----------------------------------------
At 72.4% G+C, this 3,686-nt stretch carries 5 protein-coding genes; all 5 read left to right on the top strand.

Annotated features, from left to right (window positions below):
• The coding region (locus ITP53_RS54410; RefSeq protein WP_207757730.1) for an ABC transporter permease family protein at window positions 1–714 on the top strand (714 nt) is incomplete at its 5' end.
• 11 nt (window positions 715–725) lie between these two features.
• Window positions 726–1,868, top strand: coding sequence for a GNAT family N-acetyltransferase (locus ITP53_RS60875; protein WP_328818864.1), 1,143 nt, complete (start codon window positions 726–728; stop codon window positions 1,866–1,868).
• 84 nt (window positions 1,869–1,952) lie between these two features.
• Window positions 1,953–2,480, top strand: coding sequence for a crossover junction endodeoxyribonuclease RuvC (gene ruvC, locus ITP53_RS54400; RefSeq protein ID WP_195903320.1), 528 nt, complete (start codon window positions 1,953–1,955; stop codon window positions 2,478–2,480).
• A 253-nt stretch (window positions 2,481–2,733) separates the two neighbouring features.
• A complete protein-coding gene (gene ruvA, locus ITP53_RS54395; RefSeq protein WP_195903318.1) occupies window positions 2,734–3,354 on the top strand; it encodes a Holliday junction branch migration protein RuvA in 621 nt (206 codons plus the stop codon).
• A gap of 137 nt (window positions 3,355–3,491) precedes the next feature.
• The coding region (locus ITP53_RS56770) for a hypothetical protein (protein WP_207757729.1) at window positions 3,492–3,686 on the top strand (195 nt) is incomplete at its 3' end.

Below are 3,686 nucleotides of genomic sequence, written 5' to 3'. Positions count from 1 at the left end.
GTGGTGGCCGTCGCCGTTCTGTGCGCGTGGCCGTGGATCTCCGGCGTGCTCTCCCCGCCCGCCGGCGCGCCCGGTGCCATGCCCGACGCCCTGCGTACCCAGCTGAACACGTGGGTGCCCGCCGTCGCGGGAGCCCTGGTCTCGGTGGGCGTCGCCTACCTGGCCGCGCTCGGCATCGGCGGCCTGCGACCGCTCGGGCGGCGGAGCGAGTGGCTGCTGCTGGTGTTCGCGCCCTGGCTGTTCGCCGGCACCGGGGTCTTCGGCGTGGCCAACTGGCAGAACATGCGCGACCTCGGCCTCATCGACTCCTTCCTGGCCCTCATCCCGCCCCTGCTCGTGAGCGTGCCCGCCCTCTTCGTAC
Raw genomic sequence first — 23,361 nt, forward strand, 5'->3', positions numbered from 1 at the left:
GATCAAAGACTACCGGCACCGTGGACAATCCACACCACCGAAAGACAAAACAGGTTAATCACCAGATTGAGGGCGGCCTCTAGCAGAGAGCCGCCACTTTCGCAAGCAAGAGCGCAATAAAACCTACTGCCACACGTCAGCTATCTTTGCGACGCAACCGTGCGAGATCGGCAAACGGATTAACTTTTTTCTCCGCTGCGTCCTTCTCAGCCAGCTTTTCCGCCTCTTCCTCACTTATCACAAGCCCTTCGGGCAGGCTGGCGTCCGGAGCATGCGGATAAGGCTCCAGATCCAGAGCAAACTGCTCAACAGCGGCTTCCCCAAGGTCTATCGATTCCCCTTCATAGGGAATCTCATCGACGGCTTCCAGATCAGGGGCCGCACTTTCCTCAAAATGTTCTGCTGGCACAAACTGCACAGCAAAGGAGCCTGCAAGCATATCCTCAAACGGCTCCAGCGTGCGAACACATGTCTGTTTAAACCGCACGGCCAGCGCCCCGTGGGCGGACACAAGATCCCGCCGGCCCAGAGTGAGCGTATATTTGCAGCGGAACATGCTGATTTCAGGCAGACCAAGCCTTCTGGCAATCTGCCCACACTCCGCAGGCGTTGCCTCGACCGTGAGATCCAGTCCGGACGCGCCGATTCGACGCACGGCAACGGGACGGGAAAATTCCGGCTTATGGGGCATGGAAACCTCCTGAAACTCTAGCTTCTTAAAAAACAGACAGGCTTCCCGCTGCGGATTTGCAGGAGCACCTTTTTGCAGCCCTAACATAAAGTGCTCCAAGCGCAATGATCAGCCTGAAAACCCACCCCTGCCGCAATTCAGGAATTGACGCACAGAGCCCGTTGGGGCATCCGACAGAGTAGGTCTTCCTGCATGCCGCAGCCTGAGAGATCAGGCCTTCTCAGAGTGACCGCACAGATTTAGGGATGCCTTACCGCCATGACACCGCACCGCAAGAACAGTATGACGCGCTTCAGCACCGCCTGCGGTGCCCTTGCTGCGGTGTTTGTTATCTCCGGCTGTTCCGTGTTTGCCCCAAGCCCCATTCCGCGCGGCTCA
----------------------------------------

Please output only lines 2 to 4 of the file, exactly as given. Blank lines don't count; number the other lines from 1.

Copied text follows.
Annotated features, from left to right (window positions below):
• The coding region (locus ITP53_RS54410; RefSeq protein WP_207757730.1) for an ABC transporter permease family protein at window positions 1–714 on the top strand (714 nt) is incomplete at its 5' end.
• 11 nt (window positions 715–725) lie between these two features.